Jerry O’Hare

Jerry, you left a legacy for Vashon Island.

Jerry was born Jerold Dennis O’Hare in Everett Washington to Wayman and Esther Hubbard O’Hare. He grew up in Lowell, a small community on the outskirts of Everett. His Pop worked at the Everett Pulp and Paper Mill and his Mom taught school. He had an idyllic childhood. His biggest problem was being teased by his older brother.

As a kid, he was not involved in sports. He loved making music. His Mom sacrificed in order to buy him a clarinet and a saxophone. He played in the Everett High School Marching Band and a dance combo called the Silver Chords. He played the tuba at Washington State University (WSU). He delighted in telling people he was a “Tuba playing forestry major.”

His Pop was a golfer, and he taught Jerry how to golf. Jerry caddied at the golf course, and in return, they would let him play forfree. He became a pretty good golfer. Jerry graduated from high school in 1956 and went on to Everett Junior College. He then enrolled at WSU majoring in Forestry. He married in 1961, and his first son Mathew was born while he was still in college.Then came Seth and then his daughter, Charlotte, whom Jerry delivered into the world. He graduated in 1963 with a degree in Forest Management and went to work forthe Forest Service and then the Northern Pacific RR, measuring out tracts of forest land and calculating the amount of timber in them. It was during this time that he ‘caught the survey bug,’ as he would say. He became a licensed Professional Land Surveyor in March, 1966. Jerry started his survey company in 1967 and opened an office in Ellensburg. He had a secretary and several survey crews. He worked all over the area surrounding Ellensburg and Cle Elum. He was well known in the community and had connections and friendships with several real estate developers. Everything was going great- until it wasn’t. He had to start laying off employees and was having trouble paying the bills. “My company got too big”, he would say afterwards.

About this time one of his developer friends told him about an investment opportunity. It was a marina on an island in Puget Sound – Vashon Island. With his survey company crashing, Jerry decided to throw in the towel. He closed his survey company in Ellensburg, and moved the family to Vashon Island in 1982. But the marina investment didn’t pan out, and Jerry lost his shirt. After that, he would drive by the marina and mutter, “There’s Jerry’s Folly.”

After the marina investment went south, Jerry went up to Alaska for a couple of years doing survey work. He came back and reopened his survey company here on Vashon. He worked out of his home, and his only employee was his son, Seth. His survey company never “got too big” again. Jerry’s survey business thrived on Vashon Island. After many years, Jerry had surveyed most of the Island. He had put in the hard work. His survey network and control points were all over the island. He was the “Go To” person that everyone depended on. He loved his work, and he loved helping the people of Vashon. He never wanted to retire. He worked up to the day he went to the hospital with pneumonia.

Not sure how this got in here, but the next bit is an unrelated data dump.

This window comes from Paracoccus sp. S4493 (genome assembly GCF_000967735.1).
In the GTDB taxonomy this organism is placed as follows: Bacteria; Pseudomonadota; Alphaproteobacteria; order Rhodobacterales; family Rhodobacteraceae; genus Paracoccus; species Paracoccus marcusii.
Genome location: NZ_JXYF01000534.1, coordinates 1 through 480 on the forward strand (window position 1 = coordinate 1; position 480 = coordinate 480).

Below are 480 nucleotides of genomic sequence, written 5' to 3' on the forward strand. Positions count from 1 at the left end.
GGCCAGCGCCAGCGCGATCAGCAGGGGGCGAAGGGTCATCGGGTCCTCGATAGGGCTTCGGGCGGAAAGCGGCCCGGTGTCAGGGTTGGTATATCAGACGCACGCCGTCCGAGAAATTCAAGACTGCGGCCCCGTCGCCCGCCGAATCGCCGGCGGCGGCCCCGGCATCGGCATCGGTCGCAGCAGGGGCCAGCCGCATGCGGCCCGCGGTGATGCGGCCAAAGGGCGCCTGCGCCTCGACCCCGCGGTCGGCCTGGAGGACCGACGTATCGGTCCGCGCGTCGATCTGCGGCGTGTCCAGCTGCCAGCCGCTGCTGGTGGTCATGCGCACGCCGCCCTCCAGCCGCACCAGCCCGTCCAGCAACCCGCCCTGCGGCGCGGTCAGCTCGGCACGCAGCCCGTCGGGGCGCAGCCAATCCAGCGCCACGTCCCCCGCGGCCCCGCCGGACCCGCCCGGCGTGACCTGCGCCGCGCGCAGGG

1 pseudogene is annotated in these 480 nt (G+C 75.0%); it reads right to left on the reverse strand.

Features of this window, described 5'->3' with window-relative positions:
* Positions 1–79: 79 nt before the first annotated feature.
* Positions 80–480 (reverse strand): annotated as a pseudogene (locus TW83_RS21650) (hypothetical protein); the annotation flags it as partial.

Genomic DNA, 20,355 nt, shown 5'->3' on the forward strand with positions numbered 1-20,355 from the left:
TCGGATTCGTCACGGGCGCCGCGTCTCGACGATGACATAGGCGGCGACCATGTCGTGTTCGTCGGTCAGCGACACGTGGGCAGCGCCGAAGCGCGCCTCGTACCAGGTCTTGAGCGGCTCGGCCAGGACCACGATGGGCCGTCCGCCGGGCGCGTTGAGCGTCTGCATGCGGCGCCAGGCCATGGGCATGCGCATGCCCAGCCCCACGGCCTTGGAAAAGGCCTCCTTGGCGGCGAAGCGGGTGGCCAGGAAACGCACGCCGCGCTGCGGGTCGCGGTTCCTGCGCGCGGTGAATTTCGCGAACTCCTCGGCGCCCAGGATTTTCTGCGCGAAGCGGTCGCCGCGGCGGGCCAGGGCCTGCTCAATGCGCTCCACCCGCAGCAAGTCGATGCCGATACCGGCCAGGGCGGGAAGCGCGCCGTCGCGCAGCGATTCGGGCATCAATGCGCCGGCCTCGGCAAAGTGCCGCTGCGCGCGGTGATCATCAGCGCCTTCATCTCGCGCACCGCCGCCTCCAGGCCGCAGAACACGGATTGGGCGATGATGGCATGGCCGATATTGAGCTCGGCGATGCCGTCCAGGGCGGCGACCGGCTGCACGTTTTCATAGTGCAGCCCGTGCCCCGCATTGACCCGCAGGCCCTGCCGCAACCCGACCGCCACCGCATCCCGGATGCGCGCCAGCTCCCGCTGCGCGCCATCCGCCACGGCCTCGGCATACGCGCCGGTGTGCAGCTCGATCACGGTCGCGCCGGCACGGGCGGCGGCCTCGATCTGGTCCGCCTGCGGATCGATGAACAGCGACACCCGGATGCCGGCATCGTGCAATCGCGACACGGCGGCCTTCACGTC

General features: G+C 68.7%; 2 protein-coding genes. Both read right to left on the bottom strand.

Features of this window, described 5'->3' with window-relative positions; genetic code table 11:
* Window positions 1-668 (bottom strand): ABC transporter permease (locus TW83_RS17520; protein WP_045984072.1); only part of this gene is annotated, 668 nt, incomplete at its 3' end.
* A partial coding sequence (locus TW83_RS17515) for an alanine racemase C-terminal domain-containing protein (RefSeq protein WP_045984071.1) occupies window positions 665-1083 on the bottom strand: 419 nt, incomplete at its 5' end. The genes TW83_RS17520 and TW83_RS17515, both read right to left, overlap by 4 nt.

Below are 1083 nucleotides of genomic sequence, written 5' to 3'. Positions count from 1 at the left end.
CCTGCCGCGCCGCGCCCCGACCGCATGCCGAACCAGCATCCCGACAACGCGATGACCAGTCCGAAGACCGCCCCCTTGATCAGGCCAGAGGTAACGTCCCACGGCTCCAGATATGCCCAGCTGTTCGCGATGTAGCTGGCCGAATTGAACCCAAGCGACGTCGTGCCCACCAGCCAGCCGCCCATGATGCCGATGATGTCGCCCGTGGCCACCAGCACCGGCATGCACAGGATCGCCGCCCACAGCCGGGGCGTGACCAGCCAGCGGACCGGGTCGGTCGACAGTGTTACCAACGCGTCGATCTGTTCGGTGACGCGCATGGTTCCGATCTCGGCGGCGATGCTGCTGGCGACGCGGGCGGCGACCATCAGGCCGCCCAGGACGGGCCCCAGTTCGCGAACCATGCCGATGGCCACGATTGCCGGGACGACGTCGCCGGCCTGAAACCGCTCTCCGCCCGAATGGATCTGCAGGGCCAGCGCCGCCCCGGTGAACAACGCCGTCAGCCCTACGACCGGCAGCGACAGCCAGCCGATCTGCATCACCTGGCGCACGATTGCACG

Jerry’s hobbies included golf, gardening, and playing the tenor sax in the Portage Philharmonic. He joined the Vashon Golf and Country Club soon after he moved to Vashon. He only golfed once a week, but he was adamant about that once a week – Every Saturday, at 3:00pm, no matter the weather. He loved bluegrass music and he always brought his banjo to parties. He told the story of when he first moved to Vashon, he was driving through town and heard bluegrass music coming from Bishop’s Pub. He knew right then that Vashon was going to be good for him. And it was.

Jerry had the gift of gab and a way of setting people at ease. He never met a stranger. He always had a story to tell. He was genuine, honest, fair. He was a gentleman. He was the proverbial bull in the china shop. He had impeccable table manners. He was a klutzy dancer. He was an excellent cook. He was a terrible housekeeper. He was a good provider. He was strong and unflinching. He was like a child at Christmastime.

Jerry, you left a legacy for Vashon Island. A hundred years from now when people want to know where their property lines are, your name will come up. And future surveyors will say, “Man, that O’Hare guy really got around.”

Jerry is survived by his wife Dianne, daughter Charlotte, son Mathew, stepsons Terrence (Toby) and Ed, nieces and nephews, grand nieces and nephews, and great grand nieces and nephews. He was preceded in death by his son, Seth. A celebration of life to be announced at a later date.